29 January 2012
The (Lost) Art of Street Preaching — Must It Be Resurrected?
You may have a particular view on street-preaching (for purposes here, street preaching and open air preaching are synonymous). This could be from a street preacher that you heard or from a YouTube video that you watched, or just the seemingly “weird” people that do it. I want to propose today that this art of public open-air preaching is an important way the gospel of Jesus Christ can effectively be proclaimed to the lost in our culture.
I propose nine reasons why street-preaching should be considered as a valid way to present the gospel of Jesus Christ.
1. It presents the gospel to people who may not otherwise step foot into a church.
Many people in our day and age refuse to step foot in a church. This may result from a myriad of reasons. But one undeniable benefit of open-air preaching is that instead of waiting for the people to come into the church, the preacher goes out to the lost. Thus, those people who may not enter into a church building can hear the gospel proclaimed to them in an area or setting in which they gather. Rightly did Spurgeon remark regarding preachers of the gospel: “traders go to the markets, they follow their customers and go out after business if it will not come to them; and so must we.”
2. It allows the preacher to obey the most frequent command regarding the manner in which the gospel is presented.
One only needs to read through the Scriptures (both OT and NT) to find the clear emphasis on the bold, public, and even at times “in-the-moment” proclamation of God’s truth. A concept that very frequently arises is the command given and pattern exemplified in the act of preaching the Gospel and proclaiming the truth of salvation (cf. Acts 26; 2 Tim 4:2; Luke 14:23; cp. Neh 8).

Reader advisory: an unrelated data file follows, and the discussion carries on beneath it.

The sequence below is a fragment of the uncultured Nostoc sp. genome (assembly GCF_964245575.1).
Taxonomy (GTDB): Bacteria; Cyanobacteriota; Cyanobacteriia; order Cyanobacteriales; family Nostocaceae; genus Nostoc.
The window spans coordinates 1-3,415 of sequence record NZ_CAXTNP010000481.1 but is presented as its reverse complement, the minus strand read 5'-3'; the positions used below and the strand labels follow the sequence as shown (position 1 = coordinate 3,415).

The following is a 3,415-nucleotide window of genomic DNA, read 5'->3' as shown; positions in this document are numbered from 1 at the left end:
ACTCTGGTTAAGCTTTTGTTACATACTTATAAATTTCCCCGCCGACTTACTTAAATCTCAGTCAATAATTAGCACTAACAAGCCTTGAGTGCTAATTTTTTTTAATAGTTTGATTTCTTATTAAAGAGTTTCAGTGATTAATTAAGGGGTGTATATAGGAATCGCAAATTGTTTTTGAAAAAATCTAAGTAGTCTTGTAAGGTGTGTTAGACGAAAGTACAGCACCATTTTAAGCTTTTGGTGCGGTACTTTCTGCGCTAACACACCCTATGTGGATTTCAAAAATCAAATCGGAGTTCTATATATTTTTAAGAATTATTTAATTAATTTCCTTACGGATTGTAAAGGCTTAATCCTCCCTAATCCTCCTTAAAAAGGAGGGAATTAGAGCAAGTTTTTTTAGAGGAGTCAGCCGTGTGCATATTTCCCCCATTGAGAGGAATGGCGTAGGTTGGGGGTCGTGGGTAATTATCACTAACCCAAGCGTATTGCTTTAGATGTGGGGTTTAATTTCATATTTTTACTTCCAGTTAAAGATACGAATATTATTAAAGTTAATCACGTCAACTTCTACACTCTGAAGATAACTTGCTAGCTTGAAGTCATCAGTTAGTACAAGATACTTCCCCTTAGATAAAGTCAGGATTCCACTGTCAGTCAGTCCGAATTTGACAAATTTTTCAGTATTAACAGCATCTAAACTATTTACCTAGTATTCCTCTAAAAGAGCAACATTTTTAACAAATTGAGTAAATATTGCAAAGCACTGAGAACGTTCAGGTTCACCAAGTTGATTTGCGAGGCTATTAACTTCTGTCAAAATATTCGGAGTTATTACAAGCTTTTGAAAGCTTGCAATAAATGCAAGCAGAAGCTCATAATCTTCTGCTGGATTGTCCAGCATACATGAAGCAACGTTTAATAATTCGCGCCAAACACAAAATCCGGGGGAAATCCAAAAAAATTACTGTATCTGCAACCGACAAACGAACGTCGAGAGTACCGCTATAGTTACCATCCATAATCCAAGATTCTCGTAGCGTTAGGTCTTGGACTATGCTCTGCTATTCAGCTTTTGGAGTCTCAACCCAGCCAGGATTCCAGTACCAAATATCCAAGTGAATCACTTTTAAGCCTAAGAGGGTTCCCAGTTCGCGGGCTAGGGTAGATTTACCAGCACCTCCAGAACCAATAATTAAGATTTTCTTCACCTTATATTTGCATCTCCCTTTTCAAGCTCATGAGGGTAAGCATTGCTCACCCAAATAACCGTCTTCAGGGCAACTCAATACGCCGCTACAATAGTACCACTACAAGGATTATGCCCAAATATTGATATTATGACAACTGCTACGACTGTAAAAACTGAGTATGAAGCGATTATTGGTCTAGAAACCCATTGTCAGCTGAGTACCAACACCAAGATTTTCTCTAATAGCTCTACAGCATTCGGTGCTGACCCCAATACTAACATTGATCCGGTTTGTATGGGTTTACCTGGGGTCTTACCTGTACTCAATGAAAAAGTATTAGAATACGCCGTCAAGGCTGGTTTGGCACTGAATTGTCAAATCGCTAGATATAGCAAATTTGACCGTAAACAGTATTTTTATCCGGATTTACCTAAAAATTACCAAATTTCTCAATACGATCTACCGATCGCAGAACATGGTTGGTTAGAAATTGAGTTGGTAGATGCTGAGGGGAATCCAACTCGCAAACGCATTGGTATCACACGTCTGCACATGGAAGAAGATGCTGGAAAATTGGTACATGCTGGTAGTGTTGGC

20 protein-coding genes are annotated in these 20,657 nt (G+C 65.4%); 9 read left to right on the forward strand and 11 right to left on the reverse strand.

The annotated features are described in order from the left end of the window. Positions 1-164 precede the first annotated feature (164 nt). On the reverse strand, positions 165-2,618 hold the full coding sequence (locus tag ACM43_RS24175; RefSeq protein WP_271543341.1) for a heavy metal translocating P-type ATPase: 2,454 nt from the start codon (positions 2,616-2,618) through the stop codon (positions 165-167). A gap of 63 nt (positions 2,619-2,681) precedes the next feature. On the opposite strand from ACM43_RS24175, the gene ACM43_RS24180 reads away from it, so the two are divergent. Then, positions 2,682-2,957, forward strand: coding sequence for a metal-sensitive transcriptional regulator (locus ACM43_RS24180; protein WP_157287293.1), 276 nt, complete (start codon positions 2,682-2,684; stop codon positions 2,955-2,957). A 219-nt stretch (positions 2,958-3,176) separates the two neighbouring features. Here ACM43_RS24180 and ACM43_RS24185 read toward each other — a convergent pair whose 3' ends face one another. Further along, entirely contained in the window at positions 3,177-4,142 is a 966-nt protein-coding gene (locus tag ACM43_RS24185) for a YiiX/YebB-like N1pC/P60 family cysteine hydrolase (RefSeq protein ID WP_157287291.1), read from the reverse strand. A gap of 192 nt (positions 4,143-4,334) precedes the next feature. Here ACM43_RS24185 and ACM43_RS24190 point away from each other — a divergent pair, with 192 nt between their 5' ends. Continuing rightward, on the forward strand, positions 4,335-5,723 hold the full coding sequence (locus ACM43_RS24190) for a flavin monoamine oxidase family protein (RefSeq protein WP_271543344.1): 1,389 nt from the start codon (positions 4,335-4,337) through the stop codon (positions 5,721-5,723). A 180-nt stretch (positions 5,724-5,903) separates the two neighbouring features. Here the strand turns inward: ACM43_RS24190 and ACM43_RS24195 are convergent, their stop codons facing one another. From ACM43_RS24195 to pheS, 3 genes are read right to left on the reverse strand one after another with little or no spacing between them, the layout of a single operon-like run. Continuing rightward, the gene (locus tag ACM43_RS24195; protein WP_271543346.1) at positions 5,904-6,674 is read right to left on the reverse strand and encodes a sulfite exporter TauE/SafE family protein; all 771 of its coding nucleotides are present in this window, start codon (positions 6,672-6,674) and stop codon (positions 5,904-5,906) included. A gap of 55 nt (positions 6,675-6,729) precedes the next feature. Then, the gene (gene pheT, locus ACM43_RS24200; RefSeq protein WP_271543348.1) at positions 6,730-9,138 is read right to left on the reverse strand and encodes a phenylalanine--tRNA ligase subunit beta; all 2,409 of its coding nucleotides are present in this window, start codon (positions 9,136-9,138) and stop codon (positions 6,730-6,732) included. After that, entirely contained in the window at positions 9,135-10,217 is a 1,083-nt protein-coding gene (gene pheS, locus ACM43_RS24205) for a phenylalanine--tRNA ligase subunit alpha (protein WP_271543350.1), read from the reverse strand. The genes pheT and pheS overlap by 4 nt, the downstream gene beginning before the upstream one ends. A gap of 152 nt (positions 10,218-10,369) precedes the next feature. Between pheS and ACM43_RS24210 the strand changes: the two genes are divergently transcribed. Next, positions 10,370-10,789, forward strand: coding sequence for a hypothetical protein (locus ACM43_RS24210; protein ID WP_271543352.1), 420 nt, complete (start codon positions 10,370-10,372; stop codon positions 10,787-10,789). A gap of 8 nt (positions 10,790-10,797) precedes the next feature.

3. It follows the historical pattern of pastors open air preaching.
Beginning with Noah who was a preacher of righteousness (2 Pet 2:5), to Ezra (Neh 8:1-4), to Jeremiah (Jer 7:2; 19:2), Ezekiel (Ezek 11:off), other prophets (cf. Jonah 3:2-4), John the Baptist (Matt 3:1-2), our Lord Jesus Christ (Matt 5-7, et al.), Paul (Acts 26), Peter (Acts 5:17ff), and hundreds through Church history, an unbroken pattern of open-air preaching can be observed. For instance, in the 18th century, Gideon Ouseley, heralded God’s truth in the open-air in the country of Ireland. Ouseley first preached in a church-yard, at a funeral, and after this point, he preached in the streets and church-yards, at fairs and markets, at wakes and funerals, wherever in fact he could find a congregation assembled. He would ride on his horse from county to county preaching and exhorting wherever and whenever he could.
Even Spurgeon provided a list of eleven qualifications for open-air preachers: (1) a good voice, (2) naturalness of manner, (3) self-possession, (4) a good knowledge of Scripture and of common things, (5) ability to adapt himself to any congregation, (6) good illustrative powers, (7) zeal, prudence, and common sense, (8) a large, loving heart, (9) sincere belief in all he says, (10) entire dependence on the Holy Spirit for success, (11) a close walk with God by prayer, and (12) a consistent walk before men by a holy life.
Read rest of article HERE at The Cripple Gate